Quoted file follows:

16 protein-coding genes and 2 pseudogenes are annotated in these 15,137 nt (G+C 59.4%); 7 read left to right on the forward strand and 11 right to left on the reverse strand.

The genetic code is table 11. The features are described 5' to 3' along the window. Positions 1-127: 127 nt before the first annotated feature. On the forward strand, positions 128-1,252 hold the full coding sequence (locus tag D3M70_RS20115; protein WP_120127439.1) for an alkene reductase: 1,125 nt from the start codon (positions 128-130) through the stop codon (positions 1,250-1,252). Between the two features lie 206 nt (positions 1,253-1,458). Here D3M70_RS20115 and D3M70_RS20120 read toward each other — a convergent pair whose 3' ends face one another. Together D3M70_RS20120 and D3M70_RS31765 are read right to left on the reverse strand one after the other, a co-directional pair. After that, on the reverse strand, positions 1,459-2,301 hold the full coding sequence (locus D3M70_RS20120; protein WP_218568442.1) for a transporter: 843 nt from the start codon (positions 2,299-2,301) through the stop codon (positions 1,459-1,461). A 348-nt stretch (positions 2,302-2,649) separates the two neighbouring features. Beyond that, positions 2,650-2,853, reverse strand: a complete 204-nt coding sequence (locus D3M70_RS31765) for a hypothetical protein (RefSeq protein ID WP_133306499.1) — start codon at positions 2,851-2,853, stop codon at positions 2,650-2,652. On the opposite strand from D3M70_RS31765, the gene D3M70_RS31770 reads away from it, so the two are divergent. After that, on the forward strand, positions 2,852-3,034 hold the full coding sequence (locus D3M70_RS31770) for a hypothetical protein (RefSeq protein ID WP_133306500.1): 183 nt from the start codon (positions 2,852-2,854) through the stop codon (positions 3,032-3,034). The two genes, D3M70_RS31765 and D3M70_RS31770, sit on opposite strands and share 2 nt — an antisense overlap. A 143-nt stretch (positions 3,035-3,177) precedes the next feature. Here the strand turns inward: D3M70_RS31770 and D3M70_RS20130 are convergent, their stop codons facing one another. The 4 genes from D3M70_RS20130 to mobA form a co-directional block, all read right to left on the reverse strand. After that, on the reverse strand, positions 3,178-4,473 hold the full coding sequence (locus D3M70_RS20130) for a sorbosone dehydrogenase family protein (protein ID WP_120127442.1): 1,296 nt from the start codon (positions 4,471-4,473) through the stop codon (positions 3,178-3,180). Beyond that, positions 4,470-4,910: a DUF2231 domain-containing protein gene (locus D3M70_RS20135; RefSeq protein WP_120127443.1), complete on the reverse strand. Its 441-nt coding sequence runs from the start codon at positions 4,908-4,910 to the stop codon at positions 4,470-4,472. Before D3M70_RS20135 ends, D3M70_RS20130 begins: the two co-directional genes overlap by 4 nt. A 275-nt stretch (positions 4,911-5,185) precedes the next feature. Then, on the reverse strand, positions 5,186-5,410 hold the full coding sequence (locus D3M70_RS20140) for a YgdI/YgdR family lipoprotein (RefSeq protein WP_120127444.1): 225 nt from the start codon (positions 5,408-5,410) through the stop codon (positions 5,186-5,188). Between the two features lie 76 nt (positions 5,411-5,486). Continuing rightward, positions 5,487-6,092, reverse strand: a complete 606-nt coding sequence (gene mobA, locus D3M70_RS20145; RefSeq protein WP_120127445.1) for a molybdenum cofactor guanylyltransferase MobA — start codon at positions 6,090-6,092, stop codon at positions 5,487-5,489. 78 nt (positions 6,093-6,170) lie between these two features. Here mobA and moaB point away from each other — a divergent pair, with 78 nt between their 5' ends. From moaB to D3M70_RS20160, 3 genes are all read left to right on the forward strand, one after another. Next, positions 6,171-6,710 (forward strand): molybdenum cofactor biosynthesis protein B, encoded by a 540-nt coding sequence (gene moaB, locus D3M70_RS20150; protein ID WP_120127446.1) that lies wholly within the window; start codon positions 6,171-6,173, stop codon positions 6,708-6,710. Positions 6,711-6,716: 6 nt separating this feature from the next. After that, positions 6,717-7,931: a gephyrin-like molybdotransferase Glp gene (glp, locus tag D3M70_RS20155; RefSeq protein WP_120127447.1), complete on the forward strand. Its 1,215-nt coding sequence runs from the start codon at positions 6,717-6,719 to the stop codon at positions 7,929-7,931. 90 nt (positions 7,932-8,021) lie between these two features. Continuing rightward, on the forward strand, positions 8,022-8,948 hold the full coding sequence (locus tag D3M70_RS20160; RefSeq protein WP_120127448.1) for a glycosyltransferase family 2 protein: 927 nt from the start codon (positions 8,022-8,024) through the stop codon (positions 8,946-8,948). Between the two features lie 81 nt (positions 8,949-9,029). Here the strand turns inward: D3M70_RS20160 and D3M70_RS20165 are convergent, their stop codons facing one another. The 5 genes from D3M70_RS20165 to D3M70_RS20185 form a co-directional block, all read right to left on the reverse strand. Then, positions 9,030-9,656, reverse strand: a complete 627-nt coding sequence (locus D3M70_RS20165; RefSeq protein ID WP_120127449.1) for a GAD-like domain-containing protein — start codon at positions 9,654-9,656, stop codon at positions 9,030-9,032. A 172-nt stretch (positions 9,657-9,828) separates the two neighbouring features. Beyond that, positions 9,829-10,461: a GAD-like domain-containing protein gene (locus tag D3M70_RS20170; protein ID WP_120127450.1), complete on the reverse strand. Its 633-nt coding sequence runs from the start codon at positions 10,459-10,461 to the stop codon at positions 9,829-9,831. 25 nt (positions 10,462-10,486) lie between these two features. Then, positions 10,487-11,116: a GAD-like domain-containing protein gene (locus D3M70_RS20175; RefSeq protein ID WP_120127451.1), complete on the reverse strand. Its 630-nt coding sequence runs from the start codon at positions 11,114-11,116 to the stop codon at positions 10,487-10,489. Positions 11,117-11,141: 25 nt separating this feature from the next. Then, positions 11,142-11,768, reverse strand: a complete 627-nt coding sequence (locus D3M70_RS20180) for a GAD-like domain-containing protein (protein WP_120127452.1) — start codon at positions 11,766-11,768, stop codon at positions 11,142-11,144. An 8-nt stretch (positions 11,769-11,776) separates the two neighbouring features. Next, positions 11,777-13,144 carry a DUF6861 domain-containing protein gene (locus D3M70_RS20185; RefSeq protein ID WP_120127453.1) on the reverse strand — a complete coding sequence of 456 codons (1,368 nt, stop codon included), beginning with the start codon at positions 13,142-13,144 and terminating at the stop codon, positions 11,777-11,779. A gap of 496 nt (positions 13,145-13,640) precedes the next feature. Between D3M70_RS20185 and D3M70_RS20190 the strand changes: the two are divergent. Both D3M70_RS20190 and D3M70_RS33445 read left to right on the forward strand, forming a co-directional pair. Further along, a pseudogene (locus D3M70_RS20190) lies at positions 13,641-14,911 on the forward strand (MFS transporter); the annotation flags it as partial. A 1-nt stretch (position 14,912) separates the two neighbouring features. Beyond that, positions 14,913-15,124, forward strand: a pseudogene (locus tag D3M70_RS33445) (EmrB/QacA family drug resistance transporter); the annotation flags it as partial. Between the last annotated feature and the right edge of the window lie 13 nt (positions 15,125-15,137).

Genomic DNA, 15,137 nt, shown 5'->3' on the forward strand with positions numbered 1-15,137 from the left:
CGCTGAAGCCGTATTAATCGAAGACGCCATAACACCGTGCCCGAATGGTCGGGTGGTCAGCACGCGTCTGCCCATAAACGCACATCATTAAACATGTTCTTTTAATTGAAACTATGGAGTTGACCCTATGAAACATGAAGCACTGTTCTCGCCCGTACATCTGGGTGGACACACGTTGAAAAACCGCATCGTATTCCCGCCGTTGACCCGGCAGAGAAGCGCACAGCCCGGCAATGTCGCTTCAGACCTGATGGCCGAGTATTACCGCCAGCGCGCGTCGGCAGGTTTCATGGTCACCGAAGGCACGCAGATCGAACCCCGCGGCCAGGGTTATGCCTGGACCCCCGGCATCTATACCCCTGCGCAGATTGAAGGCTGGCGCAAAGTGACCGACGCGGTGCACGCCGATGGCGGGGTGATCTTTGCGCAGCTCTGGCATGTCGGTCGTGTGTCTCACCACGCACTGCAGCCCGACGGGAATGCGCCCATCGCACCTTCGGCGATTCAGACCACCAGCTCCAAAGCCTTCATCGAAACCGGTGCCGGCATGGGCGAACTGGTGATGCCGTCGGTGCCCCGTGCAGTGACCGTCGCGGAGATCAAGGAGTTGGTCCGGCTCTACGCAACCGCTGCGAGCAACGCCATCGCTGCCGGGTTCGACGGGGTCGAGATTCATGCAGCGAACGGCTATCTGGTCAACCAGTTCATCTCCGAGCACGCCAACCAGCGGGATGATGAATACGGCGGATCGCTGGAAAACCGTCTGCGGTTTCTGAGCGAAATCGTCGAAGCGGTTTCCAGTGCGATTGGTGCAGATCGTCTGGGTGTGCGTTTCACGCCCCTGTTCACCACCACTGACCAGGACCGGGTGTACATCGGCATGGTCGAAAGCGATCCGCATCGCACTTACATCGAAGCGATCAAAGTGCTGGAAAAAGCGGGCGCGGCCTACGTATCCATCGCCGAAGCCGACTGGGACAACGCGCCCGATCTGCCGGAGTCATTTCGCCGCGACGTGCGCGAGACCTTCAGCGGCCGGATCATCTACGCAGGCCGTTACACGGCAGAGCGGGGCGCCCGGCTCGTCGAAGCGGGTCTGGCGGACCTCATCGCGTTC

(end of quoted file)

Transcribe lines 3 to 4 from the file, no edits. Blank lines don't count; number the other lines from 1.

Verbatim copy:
Genomic DNA, 15,137 nt, shown 5'->3' on the forward strand with positions numbered 1-15,137 from the left:
CGCTGAAGCCGTATTAATCGAAGACGCCATAACACCGTGCCCGAATGGTCGGGTGGTCAGCACGCGTCTGCCCATAAACGCACATCATTAAACATGTTCTTTTAATTGAAACTATGGAGTTGACCCTATGAAACATGAAGCACTGTTCTCGCCCGTACATCTGGGTGGACACACGTTGAAAAACCGCATCGTATTCCCGCCGTTGACCCGGCAGAGAAGCGCACAGCCCGGCAATGTCGCTTCAGACCTGATGGCCGAGTATTACCGCCAGCGCGCGTCGGCAGGTTTCATGGTCACCGAAGGCACGCAGATCGAACCCCGCGGCCAGGGTTATGCCTGGACCCCCGGCATCTATACCCCTGCGCAGATTGAAGGCTGGCGCAAAGTGACCGACGCGGTGCACGCCGATGGCGGGGTGATCTTTGCGCAGCTCTGGCATGTCGGTCGTGTGTCTCACCACGCACTGCAGCCCGACGGGAATGCGCCCATCGCACCTTCGGCGATTCAGACCACCAGCTCCAAAGCCTTCATCGAAACCGGTGCCGGCATGGGCGAACTGGTGATGCCGTCGGTGCCCCGTGCAGTGACCGTCGCGGAGATCAAGGAGTTGGTCCGGCTCTACGCAACCGCTGCGAGCAACGCCATCGCTGCCGGGTTCGACGGGGTCGAGATTCATGCAGCGAACGGCTATCTGGTCAACCAGTTCATCTCCGAGCACGCCAACCAGCGGGATGATGAATACGGCGGATCGCTGGAAAACCGTCTGCGGTTTCTGAGCGAAATCGTCGAAGCGGTTTCCAGTGCGATTGGTGCAGATCGTCTGGGTGTGCGTTTCACGCCCCTGTTCACCACCACTGACCAGGACCGGGTGTACATCGGCATGGTCGAAAGCGATCCGCATCGCACTTACATCGAAGCGATCAAAGTGCTGGAAAAAGCGGGCGCGGCCTACGTATCCATCGCCGAAGCCGACTGGGACAACGCGCCCGATCTGCCGGAGTCATTTCGCCGCGACGTGCGCGAGACCTTCAGCGGCCGGATCATCTACGCAGGCCGTTACACGGCAGAGCGGGGCGCCCGGCTCGTCGAAGCGGGTCTGGCGGACCTCATCGCGTTC